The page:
• The known range of B. petterdi is only a single site on a tributary of the Blythe River at South Riana Road, Upper Natone, in central northern Tasmania (see distribution map, above). The potential range for B. petterdi may extend the species beyond this range.
  • Habitat for B. petterdi includes the following elements: woody debris and rocks in stream channels, occurring on the underside of rock ledge in slow-flowing water.

What to avoid

  • Damage to the habitat through upstream agricultural, hydrological and forestry practices
  • Damage to stream habitat through altered flow regimes (e.g. due to land clearing, establishment of impoundments etc)

Surveying

Key Survey reliability more info
M Peak survey period
M Potential survey period
M Non-survey period

To ensure you follow the law - check whether your survey requires a permit. Always report any new records to the Natural Values Atlas, or send the information direct to the Threatened Species Section. Refer to the Activity Advice: Surveying page for background information.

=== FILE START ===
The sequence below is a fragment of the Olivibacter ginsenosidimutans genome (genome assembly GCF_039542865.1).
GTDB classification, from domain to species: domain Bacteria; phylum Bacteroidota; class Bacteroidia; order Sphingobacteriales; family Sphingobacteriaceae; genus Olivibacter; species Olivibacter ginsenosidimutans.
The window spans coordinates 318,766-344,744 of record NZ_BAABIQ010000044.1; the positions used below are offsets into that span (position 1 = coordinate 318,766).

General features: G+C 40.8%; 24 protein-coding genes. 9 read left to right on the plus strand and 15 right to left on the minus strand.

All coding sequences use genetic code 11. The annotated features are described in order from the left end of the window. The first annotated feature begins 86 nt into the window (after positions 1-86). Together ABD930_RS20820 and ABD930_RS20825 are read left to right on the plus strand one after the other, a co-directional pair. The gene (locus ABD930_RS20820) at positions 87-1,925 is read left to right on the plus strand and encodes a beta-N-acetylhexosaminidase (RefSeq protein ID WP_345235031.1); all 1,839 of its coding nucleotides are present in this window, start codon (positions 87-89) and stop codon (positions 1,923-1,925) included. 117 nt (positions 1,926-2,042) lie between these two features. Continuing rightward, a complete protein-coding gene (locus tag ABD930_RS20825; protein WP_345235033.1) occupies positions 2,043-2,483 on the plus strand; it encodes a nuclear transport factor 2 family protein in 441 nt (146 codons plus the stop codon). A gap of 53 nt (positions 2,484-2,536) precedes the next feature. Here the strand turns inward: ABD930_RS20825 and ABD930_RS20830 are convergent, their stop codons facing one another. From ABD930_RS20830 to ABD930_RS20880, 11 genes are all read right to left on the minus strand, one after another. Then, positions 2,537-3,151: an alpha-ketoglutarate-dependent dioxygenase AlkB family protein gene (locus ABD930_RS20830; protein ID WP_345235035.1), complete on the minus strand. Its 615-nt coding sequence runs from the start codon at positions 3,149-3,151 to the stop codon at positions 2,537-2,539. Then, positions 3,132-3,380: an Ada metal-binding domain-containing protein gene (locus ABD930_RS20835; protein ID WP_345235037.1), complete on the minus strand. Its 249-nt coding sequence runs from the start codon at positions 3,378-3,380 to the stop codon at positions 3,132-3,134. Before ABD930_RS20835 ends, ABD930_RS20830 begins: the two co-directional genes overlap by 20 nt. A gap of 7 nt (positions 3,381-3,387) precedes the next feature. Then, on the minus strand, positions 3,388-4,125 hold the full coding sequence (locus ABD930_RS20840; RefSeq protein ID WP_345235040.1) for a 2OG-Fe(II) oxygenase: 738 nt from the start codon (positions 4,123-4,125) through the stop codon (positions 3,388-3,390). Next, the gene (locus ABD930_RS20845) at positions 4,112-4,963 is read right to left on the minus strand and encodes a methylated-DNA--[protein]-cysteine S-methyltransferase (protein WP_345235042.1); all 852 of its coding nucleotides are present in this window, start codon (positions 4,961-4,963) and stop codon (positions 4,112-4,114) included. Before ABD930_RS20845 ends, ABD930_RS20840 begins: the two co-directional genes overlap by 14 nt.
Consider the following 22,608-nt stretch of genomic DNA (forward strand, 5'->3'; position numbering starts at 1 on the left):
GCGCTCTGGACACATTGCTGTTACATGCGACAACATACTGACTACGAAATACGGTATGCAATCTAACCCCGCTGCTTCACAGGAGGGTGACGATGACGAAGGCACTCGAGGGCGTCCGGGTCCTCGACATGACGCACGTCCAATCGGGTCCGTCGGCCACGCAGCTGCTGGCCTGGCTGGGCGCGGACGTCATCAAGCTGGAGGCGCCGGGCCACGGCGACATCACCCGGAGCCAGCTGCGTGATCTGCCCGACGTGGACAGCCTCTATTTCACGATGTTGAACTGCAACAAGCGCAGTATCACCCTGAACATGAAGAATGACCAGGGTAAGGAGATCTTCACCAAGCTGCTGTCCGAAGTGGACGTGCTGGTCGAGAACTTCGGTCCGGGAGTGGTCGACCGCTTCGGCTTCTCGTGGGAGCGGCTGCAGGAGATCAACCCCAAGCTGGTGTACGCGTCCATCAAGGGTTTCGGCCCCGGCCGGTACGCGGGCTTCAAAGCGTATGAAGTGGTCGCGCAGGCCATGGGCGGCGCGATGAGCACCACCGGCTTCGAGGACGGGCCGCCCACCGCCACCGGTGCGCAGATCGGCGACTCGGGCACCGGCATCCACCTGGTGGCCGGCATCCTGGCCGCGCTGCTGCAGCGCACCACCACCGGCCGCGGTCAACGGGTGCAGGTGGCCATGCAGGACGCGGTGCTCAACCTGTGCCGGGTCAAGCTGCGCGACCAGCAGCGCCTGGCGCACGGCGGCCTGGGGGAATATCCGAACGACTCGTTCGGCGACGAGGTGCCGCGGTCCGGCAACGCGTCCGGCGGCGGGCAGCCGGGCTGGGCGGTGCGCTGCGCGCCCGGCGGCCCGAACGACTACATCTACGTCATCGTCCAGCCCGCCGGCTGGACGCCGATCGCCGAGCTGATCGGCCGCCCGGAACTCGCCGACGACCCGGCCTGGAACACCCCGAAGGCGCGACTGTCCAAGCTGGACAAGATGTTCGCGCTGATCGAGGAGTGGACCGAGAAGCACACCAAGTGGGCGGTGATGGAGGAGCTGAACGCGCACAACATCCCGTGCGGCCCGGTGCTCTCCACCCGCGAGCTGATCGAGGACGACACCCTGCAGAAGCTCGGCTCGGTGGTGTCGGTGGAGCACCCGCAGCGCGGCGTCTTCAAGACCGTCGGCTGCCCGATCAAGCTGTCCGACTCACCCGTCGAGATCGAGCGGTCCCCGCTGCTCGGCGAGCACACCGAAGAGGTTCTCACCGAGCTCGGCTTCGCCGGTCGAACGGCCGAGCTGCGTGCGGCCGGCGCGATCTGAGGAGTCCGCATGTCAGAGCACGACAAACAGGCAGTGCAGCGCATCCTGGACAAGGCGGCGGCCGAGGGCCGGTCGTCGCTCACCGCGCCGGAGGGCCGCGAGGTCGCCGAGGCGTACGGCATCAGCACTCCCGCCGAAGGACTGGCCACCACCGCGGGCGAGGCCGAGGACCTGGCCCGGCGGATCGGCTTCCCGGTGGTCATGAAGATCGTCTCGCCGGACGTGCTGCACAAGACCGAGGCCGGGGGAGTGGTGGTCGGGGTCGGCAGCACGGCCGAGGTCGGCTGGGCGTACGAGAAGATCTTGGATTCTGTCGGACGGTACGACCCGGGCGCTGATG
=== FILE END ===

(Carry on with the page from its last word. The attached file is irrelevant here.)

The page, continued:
Species Spring Summer Autumn Winter
Beddomeia petterdi S S O O N N D D J J F F M M A A M M J J J J A A

  

  • B. petterdi is a very small, hard to find species which can be difficult to tell apart from other species of Beddomeia and some other hydrobiid snails. Identification to species level normally requires a specialist.
  • For further information on surveying or identifying this species, contact the Threatened Species Section.
    ​​​​​

Helping the species

  • ​If you live or work in the area where the species occurs (see distribution map, above), look out for and record any observations of the species. All records of this species can provide important information on distribution and abundance.
  • Important! Always report any observations of the species to the DPIPWE Natural Values Atlas, or else provide the data direct to the Threatened Species Section. Records stored on the NVA are a permanent record and are accessible to other people interested in this species.